This is an Open Access article, distributed under the terms of the Creative Commons Attribution-NonCommercial-ShareAlike licence (http://creativecommons.org/licenses/by-nc-sa/4.0), which permits non-commercial re-use, distribution, and reproduction in any medium, provided the same Creative Commons licence is used to distribute the re-used or adapted article and the original article is properly cited. The written permission of Cambridge University Press must be obtained prior to any commercial use.
Copyright
© The Author(s), 2023. Published by Cambridge University Press in association with Chinese Laser Press

1 Introduction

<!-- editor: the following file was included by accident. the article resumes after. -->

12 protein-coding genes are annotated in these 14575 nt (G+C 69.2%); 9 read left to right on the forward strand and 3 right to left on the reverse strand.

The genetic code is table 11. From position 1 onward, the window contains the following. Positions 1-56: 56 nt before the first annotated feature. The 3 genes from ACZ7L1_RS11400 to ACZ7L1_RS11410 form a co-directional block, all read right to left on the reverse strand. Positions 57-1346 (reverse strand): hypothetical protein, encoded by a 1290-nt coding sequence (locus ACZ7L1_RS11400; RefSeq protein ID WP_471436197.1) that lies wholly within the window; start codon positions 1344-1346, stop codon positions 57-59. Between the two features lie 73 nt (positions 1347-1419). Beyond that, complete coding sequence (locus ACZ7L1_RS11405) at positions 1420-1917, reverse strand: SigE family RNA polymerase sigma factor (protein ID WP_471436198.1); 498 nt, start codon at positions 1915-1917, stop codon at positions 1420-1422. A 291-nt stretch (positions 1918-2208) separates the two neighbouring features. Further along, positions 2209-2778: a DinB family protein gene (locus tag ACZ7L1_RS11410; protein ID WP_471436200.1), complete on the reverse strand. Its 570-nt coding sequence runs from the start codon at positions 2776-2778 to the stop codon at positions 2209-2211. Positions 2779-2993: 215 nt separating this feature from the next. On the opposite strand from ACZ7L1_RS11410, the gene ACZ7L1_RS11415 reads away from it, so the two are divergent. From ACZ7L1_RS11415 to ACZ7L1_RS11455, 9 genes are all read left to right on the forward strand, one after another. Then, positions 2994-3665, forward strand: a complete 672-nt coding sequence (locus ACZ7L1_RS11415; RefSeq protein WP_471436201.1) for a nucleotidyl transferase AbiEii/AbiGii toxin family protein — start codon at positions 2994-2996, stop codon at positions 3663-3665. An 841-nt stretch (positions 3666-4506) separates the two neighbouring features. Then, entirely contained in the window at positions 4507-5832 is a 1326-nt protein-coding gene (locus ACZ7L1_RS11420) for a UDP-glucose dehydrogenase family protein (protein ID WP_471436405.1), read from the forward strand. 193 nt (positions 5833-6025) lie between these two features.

The past two decades or so have witnessed the rapid development of laser wakefield acceleration (LWFA) since the experimentally obtained mono-energetic electron beam[ Reference Faure, Glinec, Pukhov, Kiselev, Gordienko, Lefebvre, Rousseau, Burgy and Malka 1 Reference Mangles, Murphy, Najmudin, Thomas, Collier, Dangor, Divall, Foster, Gallacher, Hooker, Jaroszynski, Langley, Mori, Norreys, Tsung, Viskup, Walton and Krushelnick 3 ]. From the early stage of tens of percent level energy spread and few mm mrad-level emittance, LWFA electron beams have now achieved electron beams with nC-level charge[ Reference Couperus, Pausch, Kohler, Zarini, Kramer, Garten, Huebl, Gebhardt, Helbig, Bock, Zeil, Debus, Bussmann, Schramm and Irman 4 , Reference Gotzfried, Dopp, Gilljohann, Foerster, Ding, Schindler, Schilling, Buck, Veisz and Karsch 5 ], few per-mille-level relative energy spread[ Reference Ke, Feng, Wang, Qin, Yu, Wu, Chen, Qi, Zhang, Xu, Yang, Leng, Liu, Li and Xu 6 Reference Shpakov, Anania, Bellaveglia, Biagioni, Bisesto, Cardelli, Cesarini, Chiadroni, Cianchi, Costa, Croia, Dotto, Di Giovenale, Diomede, Ferrario, Filippi, Giribono, Lollo, Marongiu, Martinelli, Mostacci, Piersanti, Di Pirro, Pompili, Romeo, Scifo, Vaccarezza, Villa and Zigler 9 ] and sub-mm mrad-level emittance[ Reference Barber, van Tilborg, Schroeder, Lehe, Tsai, Swanson, Steinke, Nakamura, Geddes, Benedetti, Esarey and Leemans 10 ]. Benefitted from the ultra-high acceleration gradient of LWFA[ Reference Leemans, Nagler, Gonsalves, Toth, Nakamura, Geddes, Esarey, Schroeder and Hooker 11 Reference Turner, Gonsalves, Bulanov, Benedetti, Bobrova, Gasilov, Sasorov, Korn, Nakamura, van Tilborg, Geddes, Schroeder and Esarey 15 ], ultra-compact radiation sources, such as betatron radiation[ Reference Svensson, Guenot, Ferri, Ekerfelt, Gonzalez, Persson, Svendsen, Veisz and Lundh 16 Reference Wood, Chapman, Poder, Lopes, Rutherford, Whites, Albert, Behm, Booth, Bryant, Foster, Glanzer, Hill, Krushelnick, Najmudin, Pollock, Rose, Schumaker, Scott, Sherlock, Thomas, Zhao, Eakins and Mangles 18 ], Compton scattering[ Reference Chen, Powers, Ghebregziabher, Maharjan, Liu, Golovin, Banerjee, Zhang, Cunningham, Moorti, Clarke, Pozzi and Umstadter 19 Reference Cole, Behm, Gerstmayr, Blackburn, Wood, Baird, Duff, Harvey, Ilderton, Joglekar, Krushelnick, Kuschel, Marklund, McKenna, Murphy, Poder, Ridgers, Samarin, Sarri, Symes, Thomas, Warwick, Zepf, Najmudin and Mangles 22 ] and tabletop free electron lasers (FELs)[ Reference Nalkajima 23 Reference Emma, Van Tilborg, Assmann, Barber, Cianchi, Corde, Couprie, D’Arcy, Ferrario, Habib, Hidding, Hogan, Schroeder, Marinelli, Labat, Li, Liu, Loulergue, Osterhoff, Maier, McNeil and Wang 25 ], injectors for future colliders[ Reference Nakajima, Wheeler, Mourou and Tajima 26 ] will be possible. Most LWFA-based applications require an excellent 6D electron beam brightness[ Reference Manahan, Habib, Scherkl, Delinikolas, Beaton, Knetsch, Karger, Wittig, Heinemann, Sheng, Cary, Bruhwiler, Rosenzweig and Hidding 27 , Reference Di Mitri and Cornacchia 28 ], defined by ${B}_{6\mathrm{D}} = \frac{I_{\mathrm{P}}}{\varepsilon_{nx}{\varepsilon}_{ny}{\sigma}_{\gamma}\cdot 0.1\%}$ , where ${I}_{\mathrm{P}}$ is the peak current, ${\sigma}_{\gamma}$ is the relative energy spread and ${\varepsilon}_{nx}$ and ${\varepsilon}_{ny}$ are the normalized transverse emittance of the electron beam. As a critical parameter, the transverse emittance needs to be accurately diagnosed.